Roman Macaya was sworn in as Ambassador of Costa Rica to the United States of America on August 20, 2014. He has developed a multidisciplinary career as a scientist, businessman, advocate, politician and academic. As a chemist and biochemist by training, Roman has led R&D teams in the fields of biotechnology and biomedical research and he has also authored numerous articles in peer-reviewed journals in the life sciences. His awareness of the implications of many innovations to health care, led him to seek an MBA in health care management. His interest in the Costa Rican healthcare system, intellectual property, agriculture and development turned him into a frequent media source for the last 15 years and has given over 200 international presentations on these topics. He has participated in panels and meetings organized by the World Health Organization (WHO), the Food and Agriculture Organization (FAO), the World Trade Organization (WTO), and been an invited speaker at both the University of Pennsylvania´s Wharton School and Law School and the University of Costa Rica. He has also been a visiting professor at Middlebury College in Vermont. Roman holds an MBA in Health Care Management from the Wharton School of Business (University of Pennsylvania), a Ph.D. in Biochemistry from UCLA and a B.A. in Chemistry from Middlebury College. He is married and has four children.

Jako

CISTP Seminar Series: Demand-Side Innovation Policy

Thursday, December 10, 2015 - 5:00pm to 6:30pm

For many years, innovation policy has focused on the support of the supply side, looking at market and system failures that prevent those generating innovation from doing so effectively and efficiently enough. In recent years, however, demand side policies have had a revival in the innovation policy debate. However, their application is still contested, and the roll out of those measures does not keep pace with the rhetoric about them. This lecture will introduce the concept of demand side innovation policy, explain why and when they are justified and present and discuss a typology of instruments. It will then discuss the major challenges of demand side policy instruments which all too often are not known to or underestimated by policy makers. The lecture will highlight some of those challenges using the example of public procurement of innovation, and will close with an appeal to a radically new way of understanding and applying innovation policy.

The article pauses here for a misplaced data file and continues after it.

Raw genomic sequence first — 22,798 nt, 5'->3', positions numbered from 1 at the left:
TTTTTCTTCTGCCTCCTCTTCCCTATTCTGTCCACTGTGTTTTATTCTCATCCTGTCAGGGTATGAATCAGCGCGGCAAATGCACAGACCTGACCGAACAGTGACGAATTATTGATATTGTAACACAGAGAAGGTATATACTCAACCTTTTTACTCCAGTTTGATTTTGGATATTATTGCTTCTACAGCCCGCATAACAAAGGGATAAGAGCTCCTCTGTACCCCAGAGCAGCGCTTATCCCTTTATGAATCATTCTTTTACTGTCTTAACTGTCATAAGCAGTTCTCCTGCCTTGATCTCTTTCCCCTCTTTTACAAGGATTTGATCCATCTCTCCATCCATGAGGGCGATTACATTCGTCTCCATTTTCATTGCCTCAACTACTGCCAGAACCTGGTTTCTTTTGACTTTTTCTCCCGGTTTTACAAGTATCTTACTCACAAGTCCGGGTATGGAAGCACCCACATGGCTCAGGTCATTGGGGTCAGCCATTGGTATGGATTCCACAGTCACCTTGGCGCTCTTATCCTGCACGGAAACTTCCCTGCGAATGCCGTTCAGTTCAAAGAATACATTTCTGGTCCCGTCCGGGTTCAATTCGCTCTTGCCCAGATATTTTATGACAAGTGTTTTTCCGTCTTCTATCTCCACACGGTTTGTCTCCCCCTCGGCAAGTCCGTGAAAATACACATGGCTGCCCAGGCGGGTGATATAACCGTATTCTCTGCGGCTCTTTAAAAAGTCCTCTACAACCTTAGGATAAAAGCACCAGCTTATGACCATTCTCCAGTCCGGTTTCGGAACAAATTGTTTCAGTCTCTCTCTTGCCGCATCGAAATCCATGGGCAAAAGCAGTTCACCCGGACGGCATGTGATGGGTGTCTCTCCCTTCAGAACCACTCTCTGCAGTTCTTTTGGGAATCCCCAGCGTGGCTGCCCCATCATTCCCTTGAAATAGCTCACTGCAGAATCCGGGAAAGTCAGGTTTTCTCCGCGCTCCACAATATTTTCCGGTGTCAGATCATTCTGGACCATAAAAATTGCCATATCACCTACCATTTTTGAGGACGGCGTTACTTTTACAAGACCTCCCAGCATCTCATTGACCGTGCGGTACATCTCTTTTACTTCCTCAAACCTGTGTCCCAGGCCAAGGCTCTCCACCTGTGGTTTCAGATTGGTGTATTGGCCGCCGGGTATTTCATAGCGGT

Headshot Dr. Bradley

Nuclear Policy Talk: Argonne National Lab and National & Global Security

Monday, November 2, 2015 - 12:30pm to 2:00pm

Since it was established as the nation’s first National Laboratory, Argonne has conducted world class research and development for the Department of Energy. Within weeks after Enrico Fermi and his team produced the first man-made, self-sustaining nuclear chain reaction (in other words, nuclear reactor) at the University of Chicago, Argonne was created just down the road to pursue peaceful uses of the atom, notably a full decade prior to Eisenhower’s famous “Atoms for Peace” speech.

Flash forward 7 decades and Argonne is now globally recognized as a leader in many scientific disciplines including nuclear energy, materials science, high performance computing, national security and additional disciplines. This presentation will provide a brief description of what Argonne represents today, where it is heading in the future, and areas of opportunity for collaborations with universities and academic laboratories. While the focus of the presentation will be on national and global security, a broad array of opportunities will be addressed.

Exploring the Universe From the Moon

Friday, October 9, 2015 - 4:00pm to 5:30pm

Jack Burns, University of Colorado Professor and Vice President Emeritus will visit the Space Policy Institute to discuss the renewed interest in the moon in light of recent discoveries.